How hard is the water in Storrington?
Water hardness reading:
240 – 280 ppm (very hard)
What makes the tap water in Storrington hard?
Since Storrington lies in the heart of Sussex – an area of the country renowned for having hardened water – it is inevitable that homeowners in the local area are prone to the same hard water flowing from their taps! As the rainfall flows off the South Downs into the chalky undersoil, it is turned from its natural soft state into hard water, due to the calcium and magnesium mineral deposits contained in the soil. That’s why so many people in the south of England choose to have water softeners!
Water is considered to be hard if it measures over 200 ppm (parts per million). The water hardness reading for Storrington ranges from between 240 and 280 ppm, which places it in the very hard category. The difference in measurement is determined by the amount of rainfall – the reading is at its highest during the heaviest downpours!
Storrington– an Overview
Annual rainfall: 23.90 inch or 607mm
Storrington is a thriving West Sussex market town in the district of Horsham. It lies at the foot of the northern side of the South Downs and the busy A283 runs through its centre, connecting Storrington to Pulborough which lies a little further west and Steyning to the east.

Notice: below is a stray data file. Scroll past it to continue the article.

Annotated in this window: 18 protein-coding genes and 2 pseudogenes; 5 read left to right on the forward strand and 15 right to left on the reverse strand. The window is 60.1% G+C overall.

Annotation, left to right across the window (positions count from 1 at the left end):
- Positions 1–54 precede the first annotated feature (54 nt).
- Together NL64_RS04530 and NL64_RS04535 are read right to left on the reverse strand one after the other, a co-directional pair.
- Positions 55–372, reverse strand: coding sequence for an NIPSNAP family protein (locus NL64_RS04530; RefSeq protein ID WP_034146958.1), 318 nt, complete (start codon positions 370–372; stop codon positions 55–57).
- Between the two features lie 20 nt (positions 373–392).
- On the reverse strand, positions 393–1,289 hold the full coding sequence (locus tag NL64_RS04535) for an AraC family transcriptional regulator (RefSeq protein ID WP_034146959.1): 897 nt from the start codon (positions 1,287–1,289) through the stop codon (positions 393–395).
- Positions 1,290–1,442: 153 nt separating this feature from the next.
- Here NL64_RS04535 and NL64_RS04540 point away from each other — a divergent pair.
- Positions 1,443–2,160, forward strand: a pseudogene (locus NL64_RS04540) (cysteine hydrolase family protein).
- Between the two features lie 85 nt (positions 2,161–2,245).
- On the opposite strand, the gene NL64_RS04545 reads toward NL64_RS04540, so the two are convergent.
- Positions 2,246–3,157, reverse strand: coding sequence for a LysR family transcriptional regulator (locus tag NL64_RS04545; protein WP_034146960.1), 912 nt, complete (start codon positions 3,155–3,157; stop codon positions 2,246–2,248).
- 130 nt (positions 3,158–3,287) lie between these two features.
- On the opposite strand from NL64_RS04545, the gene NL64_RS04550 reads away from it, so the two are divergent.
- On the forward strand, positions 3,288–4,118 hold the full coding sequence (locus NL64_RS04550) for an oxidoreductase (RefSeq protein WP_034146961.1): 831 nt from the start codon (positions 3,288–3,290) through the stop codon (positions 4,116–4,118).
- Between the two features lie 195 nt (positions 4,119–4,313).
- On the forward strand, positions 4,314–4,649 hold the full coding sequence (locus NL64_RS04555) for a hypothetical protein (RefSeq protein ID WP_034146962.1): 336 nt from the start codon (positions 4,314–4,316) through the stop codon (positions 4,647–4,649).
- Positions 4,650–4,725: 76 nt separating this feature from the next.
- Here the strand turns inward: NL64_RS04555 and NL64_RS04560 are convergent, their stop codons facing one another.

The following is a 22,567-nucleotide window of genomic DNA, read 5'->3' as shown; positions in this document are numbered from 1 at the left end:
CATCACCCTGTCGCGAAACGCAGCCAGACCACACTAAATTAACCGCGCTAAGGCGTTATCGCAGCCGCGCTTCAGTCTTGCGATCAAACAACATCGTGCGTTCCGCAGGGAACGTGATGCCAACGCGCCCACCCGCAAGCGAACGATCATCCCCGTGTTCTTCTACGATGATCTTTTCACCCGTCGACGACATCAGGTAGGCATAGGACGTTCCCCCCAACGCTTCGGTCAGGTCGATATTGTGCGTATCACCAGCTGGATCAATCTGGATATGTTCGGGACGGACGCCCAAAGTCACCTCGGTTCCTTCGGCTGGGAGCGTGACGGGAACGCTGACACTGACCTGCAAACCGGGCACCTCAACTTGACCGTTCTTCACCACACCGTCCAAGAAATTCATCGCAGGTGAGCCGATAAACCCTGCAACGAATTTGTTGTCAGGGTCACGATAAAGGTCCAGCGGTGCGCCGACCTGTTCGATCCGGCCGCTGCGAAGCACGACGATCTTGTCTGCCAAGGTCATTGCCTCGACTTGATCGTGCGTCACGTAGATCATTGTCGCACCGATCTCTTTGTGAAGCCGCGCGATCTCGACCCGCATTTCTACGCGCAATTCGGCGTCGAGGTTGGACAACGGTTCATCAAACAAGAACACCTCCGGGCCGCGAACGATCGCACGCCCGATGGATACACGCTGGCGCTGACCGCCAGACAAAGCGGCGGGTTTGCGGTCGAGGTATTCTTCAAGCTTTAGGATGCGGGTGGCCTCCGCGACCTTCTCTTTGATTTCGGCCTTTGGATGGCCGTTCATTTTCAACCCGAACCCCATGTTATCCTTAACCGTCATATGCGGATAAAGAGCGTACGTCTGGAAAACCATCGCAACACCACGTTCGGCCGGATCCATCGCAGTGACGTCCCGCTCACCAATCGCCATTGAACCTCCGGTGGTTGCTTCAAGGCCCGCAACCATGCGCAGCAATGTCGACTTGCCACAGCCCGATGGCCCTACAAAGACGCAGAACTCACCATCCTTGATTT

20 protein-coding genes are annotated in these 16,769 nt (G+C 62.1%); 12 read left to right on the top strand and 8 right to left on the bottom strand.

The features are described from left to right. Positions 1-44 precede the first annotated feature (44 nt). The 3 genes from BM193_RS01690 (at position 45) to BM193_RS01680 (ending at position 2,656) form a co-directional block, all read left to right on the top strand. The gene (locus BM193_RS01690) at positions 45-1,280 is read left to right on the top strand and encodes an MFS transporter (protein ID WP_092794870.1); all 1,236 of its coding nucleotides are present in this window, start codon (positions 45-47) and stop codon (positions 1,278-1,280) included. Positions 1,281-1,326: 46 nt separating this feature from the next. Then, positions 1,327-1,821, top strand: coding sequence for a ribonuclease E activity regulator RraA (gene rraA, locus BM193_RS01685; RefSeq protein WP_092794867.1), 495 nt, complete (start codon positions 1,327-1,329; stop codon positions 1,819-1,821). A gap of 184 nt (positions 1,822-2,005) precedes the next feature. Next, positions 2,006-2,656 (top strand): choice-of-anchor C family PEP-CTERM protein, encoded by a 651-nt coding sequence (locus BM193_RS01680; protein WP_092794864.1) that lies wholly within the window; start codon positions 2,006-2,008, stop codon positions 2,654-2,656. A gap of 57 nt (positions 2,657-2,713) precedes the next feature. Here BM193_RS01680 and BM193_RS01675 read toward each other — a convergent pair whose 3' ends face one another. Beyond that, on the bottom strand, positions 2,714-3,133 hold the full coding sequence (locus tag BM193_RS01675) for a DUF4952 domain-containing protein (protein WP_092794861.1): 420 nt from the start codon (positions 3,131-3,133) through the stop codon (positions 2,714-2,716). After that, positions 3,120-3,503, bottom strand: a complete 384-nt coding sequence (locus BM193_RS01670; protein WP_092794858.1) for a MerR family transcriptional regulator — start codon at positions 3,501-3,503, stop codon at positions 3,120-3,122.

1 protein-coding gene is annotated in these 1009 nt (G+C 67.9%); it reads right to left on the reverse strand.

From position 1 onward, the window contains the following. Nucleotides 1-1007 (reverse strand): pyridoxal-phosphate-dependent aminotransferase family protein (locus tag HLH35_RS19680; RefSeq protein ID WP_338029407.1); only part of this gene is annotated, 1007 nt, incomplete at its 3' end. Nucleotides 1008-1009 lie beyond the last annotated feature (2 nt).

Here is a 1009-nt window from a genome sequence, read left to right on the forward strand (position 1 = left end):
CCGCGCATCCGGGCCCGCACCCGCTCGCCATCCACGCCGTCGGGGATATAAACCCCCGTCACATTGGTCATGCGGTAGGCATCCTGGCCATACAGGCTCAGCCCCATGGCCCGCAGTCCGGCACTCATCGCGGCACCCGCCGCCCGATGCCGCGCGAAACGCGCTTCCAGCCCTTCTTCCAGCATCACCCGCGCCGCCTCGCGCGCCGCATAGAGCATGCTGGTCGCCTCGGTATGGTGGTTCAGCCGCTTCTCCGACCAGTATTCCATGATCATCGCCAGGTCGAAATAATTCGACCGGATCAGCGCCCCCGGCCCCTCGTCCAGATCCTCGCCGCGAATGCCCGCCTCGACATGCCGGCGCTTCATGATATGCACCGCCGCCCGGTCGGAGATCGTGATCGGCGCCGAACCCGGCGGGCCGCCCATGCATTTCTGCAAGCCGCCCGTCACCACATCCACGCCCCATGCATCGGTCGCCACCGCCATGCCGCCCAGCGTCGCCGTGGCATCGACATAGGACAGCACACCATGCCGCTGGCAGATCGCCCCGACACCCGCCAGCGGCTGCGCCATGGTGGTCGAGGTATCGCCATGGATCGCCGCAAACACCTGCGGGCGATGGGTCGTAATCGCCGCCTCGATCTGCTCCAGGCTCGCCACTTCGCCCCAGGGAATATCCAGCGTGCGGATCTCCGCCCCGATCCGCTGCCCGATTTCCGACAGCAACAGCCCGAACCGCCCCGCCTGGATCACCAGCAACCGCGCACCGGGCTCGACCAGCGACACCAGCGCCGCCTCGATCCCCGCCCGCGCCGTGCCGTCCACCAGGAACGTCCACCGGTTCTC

Notable local landmarks include St Joseph’s Hall in Greyfriars Lane built as a private house at the turn of the 20th century for an American businessman. The property was later used as a home for refugees fleeing the 1956 Hungarian uprising. The Parham Park estate also lies on the outskirts of Storrington. Known as a catchment area for artists and writers, Storrington was home to the poets Wilfred Meynell and Arthur Bell and the writer AJ Cronin who resided in nearby Sullington.
Mains, drinking water & sewage services in Storrington
Storrington’s mains drinking water and sewerage services are provided by Southern Water, who are based a few miles away in Worthing.